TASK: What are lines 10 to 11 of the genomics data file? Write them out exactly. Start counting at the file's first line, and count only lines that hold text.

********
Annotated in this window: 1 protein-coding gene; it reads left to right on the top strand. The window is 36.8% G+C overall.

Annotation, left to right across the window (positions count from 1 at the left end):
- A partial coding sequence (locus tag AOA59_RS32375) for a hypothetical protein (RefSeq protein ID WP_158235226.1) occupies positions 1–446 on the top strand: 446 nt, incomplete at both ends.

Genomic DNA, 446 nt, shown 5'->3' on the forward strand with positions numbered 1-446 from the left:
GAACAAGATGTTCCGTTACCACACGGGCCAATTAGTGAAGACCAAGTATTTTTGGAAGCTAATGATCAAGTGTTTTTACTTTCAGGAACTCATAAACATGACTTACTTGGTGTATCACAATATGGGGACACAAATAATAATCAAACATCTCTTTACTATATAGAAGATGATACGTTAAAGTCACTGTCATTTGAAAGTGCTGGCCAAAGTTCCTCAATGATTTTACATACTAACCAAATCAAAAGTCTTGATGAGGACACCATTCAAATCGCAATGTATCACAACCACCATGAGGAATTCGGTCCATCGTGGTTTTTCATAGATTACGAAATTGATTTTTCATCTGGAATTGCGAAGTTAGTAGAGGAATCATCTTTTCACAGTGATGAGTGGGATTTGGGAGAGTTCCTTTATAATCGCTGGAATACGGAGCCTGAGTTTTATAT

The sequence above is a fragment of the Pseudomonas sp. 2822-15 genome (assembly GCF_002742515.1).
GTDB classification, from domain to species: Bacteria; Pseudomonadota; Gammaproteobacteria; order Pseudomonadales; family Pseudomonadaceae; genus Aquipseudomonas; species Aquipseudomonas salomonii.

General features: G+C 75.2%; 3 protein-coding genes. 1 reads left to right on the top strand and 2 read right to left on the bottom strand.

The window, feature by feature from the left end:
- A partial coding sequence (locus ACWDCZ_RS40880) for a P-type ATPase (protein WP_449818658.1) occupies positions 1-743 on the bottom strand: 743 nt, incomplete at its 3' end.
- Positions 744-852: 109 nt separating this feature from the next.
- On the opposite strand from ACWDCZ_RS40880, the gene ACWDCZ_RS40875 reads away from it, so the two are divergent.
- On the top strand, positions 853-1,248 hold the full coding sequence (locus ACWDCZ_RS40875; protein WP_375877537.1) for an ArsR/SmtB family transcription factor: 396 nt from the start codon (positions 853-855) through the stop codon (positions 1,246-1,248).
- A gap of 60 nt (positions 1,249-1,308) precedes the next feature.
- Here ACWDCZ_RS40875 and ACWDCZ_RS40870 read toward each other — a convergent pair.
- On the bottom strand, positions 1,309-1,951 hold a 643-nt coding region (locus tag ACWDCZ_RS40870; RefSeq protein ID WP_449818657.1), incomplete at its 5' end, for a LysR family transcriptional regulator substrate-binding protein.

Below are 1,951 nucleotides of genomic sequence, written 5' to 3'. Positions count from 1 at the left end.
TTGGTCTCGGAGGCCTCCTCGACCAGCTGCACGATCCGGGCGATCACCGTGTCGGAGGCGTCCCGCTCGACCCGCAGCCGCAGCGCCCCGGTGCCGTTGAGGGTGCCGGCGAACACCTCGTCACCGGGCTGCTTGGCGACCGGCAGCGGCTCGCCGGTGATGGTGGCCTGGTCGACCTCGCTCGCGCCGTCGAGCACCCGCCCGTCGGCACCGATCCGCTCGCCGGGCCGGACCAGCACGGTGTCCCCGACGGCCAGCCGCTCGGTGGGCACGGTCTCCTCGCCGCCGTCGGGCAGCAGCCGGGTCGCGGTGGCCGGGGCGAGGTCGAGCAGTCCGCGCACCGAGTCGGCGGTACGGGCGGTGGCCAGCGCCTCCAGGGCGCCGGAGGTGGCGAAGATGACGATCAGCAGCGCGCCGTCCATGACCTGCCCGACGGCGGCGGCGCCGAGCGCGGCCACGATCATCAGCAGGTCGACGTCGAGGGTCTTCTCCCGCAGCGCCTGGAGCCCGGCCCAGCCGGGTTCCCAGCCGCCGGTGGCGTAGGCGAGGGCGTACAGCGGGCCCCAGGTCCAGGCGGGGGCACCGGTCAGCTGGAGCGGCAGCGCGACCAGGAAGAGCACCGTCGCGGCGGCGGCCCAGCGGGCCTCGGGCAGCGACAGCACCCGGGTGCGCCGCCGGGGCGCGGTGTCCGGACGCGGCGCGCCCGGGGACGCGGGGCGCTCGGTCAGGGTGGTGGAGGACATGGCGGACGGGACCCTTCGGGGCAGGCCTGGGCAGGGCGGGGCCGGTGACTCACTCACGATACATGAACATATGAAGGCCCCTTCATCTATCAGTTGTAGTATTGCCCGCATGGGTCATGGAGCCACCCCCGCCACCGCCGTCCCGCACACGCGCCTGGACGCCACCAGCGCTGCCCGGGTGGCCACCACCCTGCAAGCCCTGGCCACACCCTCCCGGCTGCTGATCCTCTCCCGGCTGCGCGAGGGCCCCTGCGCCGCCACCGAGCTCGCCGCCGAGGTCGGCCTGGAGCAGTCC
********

- A partial coding sequence (locus ACWDCZ_RS40880) for a P-type ATPase (protein WP_449818658.1) occupies positions 1-743 on the bottom strand: 743 nt, incomplete at its 3' end.
- Positions 744-852: 109 nt separating this feature from the next.